It is time that they left the families alone to get on with rebuilding their lives, it is time that our media showed some respect, I imagine that the people of the West Coast have had enough of Jack Tame and his microphone polluting their streets.

    Let the poor bastards RIP.

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  13. side show bob (3,660 comments) says:

    What I know about mining you could fit on a postage stamp but I do know that with half the mines in Aussie now under water the coal we can produce will be money for jam. I know one can not start a mine overnight but all stops should be pulled out. Of course the howls of outrage will come from the usual suspects but outrage won’t fill an empty stomach. What is it now? 300 mill a week, the devil will come one day for his pound of flesh I hope his diet includes melon, they should be eaten first.

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  14. Shunda barunda (2,977 comments) says:

    side show bob, what people don’t understand about environmentalists is that the type of coal mine determines the level of their opposition. The Pike River coal was to be used in the production of steel, something many ‘greenies’ don’t have too much issue with.
    So if the coal in this field can be extracted in a way that doesn’t wreck the Paparoa national park (and it can) there will be no need for the devil to eat environmentalists first when he comes for “his pound of flesh”!!

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  15. Shunda barunda (2,977 comments) says:

    For those interested, this gives a very good understanding of the Pike River coal mine and covers issues such as gas management, the tunnel, and extraction methods:

    http://ro.uow.edu.au/cgi/viewcontent.cgi?article=1042&context=coal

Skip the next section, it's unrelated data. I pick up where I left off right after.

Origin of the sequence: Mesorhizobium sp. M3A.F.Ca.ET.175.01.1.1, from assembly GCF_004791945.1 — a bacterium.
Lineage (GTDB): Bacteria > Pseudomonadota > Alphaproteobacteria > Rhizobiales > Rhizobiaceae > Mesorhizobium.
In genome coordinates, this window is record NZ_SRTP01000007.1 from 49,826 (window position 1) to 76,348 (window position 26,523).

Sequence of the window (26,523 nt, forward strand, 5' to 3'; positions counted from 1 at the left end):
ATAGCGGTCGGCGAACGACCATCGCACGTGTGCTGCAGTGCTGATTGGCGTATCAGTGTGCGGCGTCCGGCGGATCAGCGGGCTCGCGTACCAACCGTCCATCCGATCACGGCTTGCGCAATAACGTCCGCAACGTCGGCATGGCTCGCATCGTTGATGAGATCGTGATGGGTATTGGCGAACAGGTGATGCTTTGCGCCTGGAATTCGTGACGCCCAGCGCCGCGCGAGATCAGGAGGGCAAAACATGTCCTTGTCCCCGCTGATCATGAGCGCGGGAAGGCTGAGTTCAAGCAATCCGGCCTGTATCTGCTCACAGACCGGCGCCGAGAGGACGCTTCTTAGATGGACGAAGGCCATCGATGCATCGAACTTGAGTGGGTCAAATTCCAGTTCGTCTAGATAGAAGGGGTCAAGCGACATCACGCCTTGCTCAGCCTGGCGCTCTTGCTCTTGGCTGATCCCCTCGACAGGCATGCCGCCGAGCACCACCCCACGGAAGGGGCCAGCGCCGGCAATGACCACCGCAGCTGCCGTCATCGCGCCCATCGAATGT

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  16. side show bob (3,660 comments) says:

    Sorry Shunda have issues with these people. They scream and jump up and down about my farting cows but say very little about us selling coal to overseas interests. The same two bobs had a protest the other day about oil exploration and when finished got in their cars and drove home, go figure. I’m all for the environment it’s the hypocrisy that pisses me off.

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  17. Blue Coast (165 comments) says:

    SB
    I to am a Coaster and I concur with your thoughts. Pike River would have done the sums and at the end of the day elected to tunnel.
    I have no problem with that at all provided all safety issues where sorted. I have never worked in a mine but I have been in Dobson, Strongman, Rewanui and almost every private mine on the Coast. This was 25 years ago but my reason for the visit was “risk” so I have a little idea of what can happen.

    I spoke to my very eldery Coaster Dad the day of the explosion and we both agreed no one would have lived through the first blast.
    I have used explosives and know what they can do in a confined space.

    The Police guy in charge was 100% correct and he needs some kudows and not a bagging from the MSM.

    Overall I am very proud on how the Coasters handled this disaster and the local Mayor needs a medal. I know he has bugger all sleep since the dreaded day.

    So all those experts put the brain in gear before you go to print.

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  18. ross (1,437 comments) says:

    I think Police mislead the families of the victims and the public. At no stage did police say that the men died quickly but apparently that’s what happened. So why did police give the familiies false hope by saying the men could still be alive? Police look incompetent out of the coroner’s inquest.

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  19. Johnboy (16,059 comments) says:

    I just wrote a cheque the next day and sent it to the Grey council Blue coast.

    What the hell else can you do?

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  20. ross (1,437 comments) says:

    According to the Herald, “It was known ‘at a very early stage’ that it was unlikely bodies would ever be recovered from the mine and identified through DNA testing and other scientific proceedures, he [the coroner]said”. Hmmmm, that’s not what police were saying at the time. At a very early stage, police were indicating the men could still be alive.

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  21. Blue Coast (165 comments) says:

    ross

    Can you tell how a the experts Professors etc could of given all this sage advise a few hours after the first blast. FFS

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  22. Gooner (995 comments) says:

    ross, what do you think police know about mining disasters?

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  23. Dexter (292 comments) says:

    Such a shame that people like Ross take an opportunity to make cheap attacks in the wake of such an event.

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  24. AndyC (28 comments) says: